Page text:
Church of St. Anne - Prague Crossroads Centre (Kostel sv. Anny – Centrum Pražská křižovatka)
The international spiritual centre Prague Crossroads is one of the projects of the Dagmar and Václav Havel Foundation Vision 97, which is also responsible for preserving and administering this unique space. Prague Crossroads is located in the deconsecrated Church of St. Anne, founded by St. Václav in 927 AD. The multifunctional centre can host a wide variety of events - theatrical performances, concerts, banquets and conferences.
Remains of a Romanic rotunda of St. Lawrence were found in the foundations of the St. Anna’s Church, as the Templar Knights settled in its vicinity around 1230 and began to build a monastery. The built an aisle to the rotunda, and turned the rotunda into the church’s chancel. The Templar Order, whose task was to protect the pilgrims on their ways to the Holy Land, was abolished in 1312 during the reign of John of Bohemia, and the monastery with the church was acquired by the Dominicans. At that time, in the years 1313 - 30, a Gothic bricked single-aisle Church of St. Anna was built with a tower, which was partly taken down in 1870. This church was one of the few in Prague that was not destroyed by the plundering Hussites, perhaps thanks to the kinship of the pious nun and Jan Žižka. The entire monastery was restored in the 17th century thanks to donations of the Emperor Matthias’ wife, Queen Anna, yet in 1782, Joseph II abolished the monastery just like all the others. The church was then in 1795 acquired by a prominent printer and antiques’ collector Jan Ferdinand of Schönfeld, well known publisher of c.k. (royal-imperial) Post Newspaper, who later opened a printing plant here. After 1834, the Haas brothers established the greatest printing plant in Austria here. In 1880, the Gothic vault was taken down and the church was then used as a warehouse.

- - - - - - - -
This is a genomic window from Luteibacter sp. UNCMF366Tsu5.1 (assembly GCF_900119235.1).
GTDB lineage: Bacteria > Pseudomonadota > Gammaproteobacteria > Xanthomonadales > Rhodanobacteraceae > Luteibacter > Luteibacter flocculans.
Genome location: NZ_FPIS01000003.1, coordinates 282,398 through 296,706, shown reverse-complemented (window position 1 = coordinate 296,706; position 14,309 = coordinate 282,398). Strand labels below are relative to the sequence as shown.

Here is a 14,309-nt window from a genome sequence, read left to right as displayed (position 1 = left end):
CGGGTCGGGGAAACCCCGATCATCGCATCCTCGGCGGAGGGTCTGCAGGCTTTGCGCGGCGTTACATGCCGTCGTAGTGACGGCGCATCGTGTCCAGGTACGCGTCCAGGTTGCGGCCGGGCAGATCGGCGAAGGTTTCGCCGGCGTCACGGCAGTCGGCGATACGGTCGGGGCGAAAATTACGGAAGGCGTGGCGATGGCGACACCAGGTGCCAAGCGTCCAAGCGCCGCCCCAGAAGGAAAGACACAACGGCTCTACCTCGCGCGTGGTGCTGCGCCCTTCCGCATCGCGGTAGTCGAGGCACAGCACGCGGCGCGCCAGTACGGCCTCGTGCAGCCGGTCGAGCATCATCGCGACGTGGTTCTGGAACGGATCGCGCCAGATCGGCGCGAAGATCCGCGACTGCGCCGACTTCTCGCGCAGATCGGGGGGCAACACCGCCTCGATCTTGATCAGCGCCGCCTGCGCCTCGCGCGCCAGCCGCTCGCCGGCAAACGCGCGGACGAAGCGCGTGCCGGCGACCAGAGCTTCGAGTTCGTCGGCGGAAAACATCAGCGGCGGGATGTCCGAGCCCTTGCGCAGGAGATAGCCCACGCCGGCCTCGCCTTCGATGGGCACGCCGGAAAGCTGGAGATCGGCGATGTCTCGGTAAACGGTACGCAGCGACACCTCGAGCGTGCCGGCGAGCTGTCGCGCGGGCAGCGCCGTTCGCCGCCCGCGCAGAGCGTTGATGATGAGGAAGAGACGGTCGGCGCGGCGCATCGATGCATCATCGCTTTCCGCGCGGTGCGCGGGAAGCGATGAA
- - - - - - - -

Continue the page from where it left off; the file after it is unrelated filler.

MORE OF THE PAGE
Besides the foundations of the former rotunda, also remains of Gothic wall paintings were discovered in 1962, made by an artist from the group around Master Theodorik (Adoration of the Magi, Seven Sacraments, etc.). Above the church cornice, there is a high bricked gable with traces of the pulled-down tower, and behind it, there is a fully preserved original Gothic truss dating to the first half of the 14th century. It is a masterpiece made of top quality pinewood. All the connections are made via overlapping, and secured without using a single nail, via wooden pins. There are 47 tie beams in the truss, settled onto a couple of wall plates on a 90 cm thick wall.
The National Theatre, which has the church in its administration, rented the object for a symbolic 1 crown per year to the Foundation of Dagmar and Václav Havel Vize 97 for 99 years. All the in-built constructions were removed, the frescoes were restored, and the ventilation system modified. The author of the interior modifications, architect Eva Jiřičná, intentionally left the walls nearly untouched, with the fragments of the frescoes, holes after the removed constructions, remains of plasters as well as Baroque stuccoes. The entire history of the temple is thus marked in its walls. There are new elements in the form of steel elements and ceramic tiles. On the Eastern side, there is a high panel with a niche and a painting of Adriena Šimotová on a silk paper named “Extatic Figure”. Among other artists participating in the co-creation of the premises, there was Kurt Gebauer, Bořek Šípek, or Jiří David.
This first stage of the restoration works was completed in September 2004. A cultural centre named Pražská křižovatka (Prague Crossroads), where concerts, lectures and cultural events are held.
In October 2004, other Gothic wall paintings were discovered, which were probably made by some artist from the group of the Master of the Třeboň Altar, considering from the artistic quality. Their theme is Lamentation of Christ.